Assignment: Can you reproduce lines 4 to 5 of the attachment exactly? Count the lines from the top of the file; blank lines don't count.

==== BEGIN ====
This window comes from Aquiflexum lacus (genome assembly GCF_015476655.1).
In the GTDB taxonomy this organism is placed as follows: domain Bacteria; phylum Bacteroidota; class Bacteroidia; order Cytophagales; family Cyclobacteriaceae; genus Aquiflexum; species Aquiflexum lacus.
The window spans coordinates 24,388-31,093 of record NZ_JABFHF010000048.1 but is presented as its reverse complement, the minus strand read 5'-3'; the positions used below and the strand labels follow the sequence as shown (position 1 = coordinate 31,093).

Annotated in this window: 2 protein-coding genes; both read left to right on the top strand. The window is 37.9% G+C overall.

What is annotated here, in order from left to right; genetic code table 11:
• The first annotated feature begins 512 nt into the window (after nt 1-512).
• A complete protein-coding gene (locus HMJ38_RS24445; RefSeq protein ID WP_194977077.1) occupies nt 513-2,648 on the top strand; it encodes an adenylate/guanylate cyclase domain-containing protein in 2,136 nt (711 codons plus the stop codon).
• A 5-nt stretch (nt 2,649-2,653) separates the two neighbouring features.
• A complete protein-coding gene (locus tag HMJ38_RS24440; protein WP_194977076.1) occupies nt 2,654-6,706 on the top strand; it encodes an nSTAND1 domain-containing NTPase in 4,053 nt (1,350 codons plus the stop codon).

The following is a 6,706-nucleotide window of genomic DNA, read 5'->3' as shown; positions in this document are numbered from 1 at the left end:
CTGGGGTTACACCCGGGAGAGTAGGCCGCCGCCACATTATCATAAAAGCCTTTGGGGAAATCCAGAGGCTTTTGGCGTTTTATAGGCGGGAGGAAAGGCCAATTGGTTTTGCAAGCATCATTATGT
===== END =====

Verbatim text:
Annotated in this window: 2 protein-coding genes; both read left to right on the top strand. The window is 37.9% G+C overall.

What is annotated here, in order from left to right; genetic code table 11: